• On Thursday, Dark Knight (2008), while reading Mark 14:10.
  • On Friday, Never let me go (2011), while reading Mark 15:33.
  • On Sunday, Never let me go (again) and Invictus, while reading Mark 16:6-7.

Because –

The fact that popular media culture is an imaginative palette for faith … the church has to take that imaginative palette seriously… if part of the pastoral task of the church is to communicate God’s mercy and God’s freedom in a way that people understand then you have to use the language that they’re using, you have to use the metaphors and forms of experience that are already familiar to them. Tom Beaudoin

Posted by steve at 08:57 AM


  1. The unspeakably vile sado-masochistic snuff-splatter film/movie in which the “hero” was systematically (even lovingly) beaten to death, reviewed in this essay summed up the darkness of the time, and of the decades to follow.

    The outfit featured on this site was very much involved in the applied politics described above. It was actively supported by right-wing Christians, both “Protestant” and “catholic”.
    It was even given implicit/explicit support by the vatican! Why? Because it was active in the fight against the political implications (for the right-wing powers that be) of the then popular Liberation Theology.

    For a more detailed copiously footnoted description of the action on the ground, and the dark players involved check out The Shock Doctrine by Naomi Klein.

    Comment by Frederick — March 1, 2013 @ 12:24 pm

  2. thanks Frederick. I’ve also written about the Passion – published in a Christian magazine here –

    What zero dark thirty does is, I think, even more disturbing for faith and ethics. It is one thing, as I note the in the review, to explore suffering when the victim, is, in the minds of many, innocent – as Jesus was, as many of those tortured in Chile were.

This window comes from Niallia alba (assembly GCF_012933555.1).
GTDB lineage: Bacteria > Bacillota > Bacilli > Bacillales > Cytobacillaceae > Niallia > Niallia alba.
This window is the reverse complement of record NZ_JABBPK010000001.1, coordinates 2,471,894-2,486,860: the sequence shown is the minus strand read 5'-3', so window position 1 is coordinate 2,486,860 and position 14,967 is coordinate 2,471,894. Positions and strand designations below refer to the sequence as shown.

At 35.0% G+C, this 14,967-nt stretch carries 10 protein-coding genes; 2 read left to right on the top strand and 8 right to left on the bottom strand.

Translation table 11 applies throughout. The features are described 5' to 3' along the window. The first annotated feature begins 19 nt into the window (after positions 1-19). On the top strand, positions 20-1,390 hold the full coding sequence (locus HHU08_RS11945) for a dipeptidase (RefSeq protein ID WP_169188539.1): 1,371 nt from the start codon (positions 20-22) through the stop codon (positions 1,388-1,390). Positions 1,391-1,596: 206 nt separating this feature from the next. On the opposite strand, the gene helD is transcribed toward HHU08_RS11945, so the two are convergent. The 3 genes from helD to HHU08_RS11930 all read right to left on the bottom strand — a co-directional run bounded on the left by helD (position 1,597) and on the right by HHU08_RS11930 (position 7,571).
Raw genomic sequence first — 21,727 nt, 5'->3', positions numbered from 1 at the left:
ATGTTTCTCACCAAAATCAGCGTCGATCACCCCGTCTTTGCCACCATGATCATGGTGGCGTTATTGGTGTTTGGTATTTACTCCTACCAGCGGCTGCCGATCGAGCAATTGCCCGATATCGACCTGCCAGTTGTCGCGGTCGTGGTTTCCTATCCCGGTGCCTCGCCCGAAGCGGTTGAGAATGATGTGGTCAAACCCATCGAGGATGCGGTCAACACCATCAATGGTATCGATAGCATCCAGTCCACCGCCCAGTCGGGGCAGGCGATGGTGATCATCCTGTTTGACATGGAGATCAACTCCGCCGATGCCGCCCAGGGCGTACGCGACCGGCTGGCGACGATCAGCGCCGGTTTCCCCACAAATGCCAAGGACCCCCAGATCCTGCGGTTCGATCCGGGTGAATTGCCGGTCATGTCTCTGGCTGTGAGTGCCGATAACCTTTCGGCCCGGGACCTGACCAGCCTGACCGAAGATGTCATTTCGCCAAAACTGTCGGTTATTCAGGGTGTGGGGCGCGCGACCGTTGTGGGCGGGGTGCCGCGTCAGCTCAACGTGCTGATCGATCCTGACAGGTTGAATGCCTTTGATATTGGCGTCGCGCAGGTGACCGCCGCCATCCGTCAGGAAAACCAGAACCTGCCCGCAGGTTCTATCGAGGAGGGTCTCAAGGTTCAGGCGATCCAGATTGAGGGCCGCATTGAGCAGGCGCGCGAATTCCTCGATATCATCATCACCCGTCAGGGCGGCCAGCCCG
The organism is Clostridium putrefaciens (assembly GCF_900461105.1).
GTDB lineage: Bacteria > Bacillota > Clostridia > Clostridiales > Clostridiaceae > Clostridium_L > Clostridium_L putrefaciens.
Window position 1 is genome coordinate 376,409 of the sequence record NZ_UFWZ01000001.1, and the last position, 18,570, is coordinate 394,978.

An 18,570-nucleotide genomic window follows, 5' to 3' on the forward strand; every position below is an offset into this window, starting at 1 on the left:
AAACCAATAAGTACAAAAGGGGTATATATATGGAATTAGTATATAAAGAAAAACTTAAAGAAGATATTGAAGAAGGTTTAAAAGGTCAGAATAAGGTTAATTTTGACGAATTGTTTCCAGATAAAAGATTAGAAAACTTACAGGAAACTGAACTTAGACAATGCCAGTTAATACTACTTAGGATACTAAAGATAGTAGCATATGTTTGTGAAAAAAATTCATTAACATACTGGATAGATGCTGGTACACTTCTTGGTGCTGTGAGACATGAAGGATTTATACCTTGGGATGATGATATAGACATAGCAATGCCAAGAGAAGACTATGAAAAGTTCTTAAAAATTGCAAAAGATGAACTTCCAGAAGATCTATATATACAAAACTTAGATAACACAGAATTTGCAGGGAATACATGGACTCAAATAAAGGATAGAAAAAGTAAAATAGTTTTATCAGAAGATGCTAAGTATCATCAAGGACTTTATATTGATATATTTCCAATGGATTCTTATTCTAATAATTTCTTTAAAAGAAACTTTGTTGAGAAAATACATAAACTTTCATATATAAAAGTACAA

But in zero dark thirty, those being tortured are, potentially, active participants in violence themselves. This makes quite confrontational the Christian claim, of shared suffering. Every time the host is broken, are we sharing the humanity of Al quada?

    Yet Jesus does say, Love your enemies. Is this one way to enact loving?


    Comment by steve — March 4, 2013 @ 8:35 am

  3. A late tangent: your Beaudoin quote is making the same point Kester Brewin is being quite passionate about right now:

    “It’s my strong belief that some of our greatest thinkers, philosophers and theologians are our great writers, film-makers and dramatists – yet they are also the least tapped and most ignored. We are foolish to underestimate the power of their vision and the richness of their teaching. The great artists – in whichever form or genre – are without exception those who best interrogate the human condition. Philosophers and theologians do the same work but come at the problem head-on, often resulting in sore heads and bloodied noses. Instead, as the great poet Emily Dickinson wrote:

    Tell all the truth but tell it slant,
    Success in circuit lies,
    Too bright for our infirm delight
    The truth’s superb surprise;

    The job of the artist is no more than to tell the truth, but at a slant – and it to these ‘slanted’ sources that these pages very deliberately turn, partly to inspire others to begin to see the great mass of serious and insightful thinking that lies beyond academic tomes.”

    Comment by Keith Wansbrough — March 19, 2013 @ 12:12 am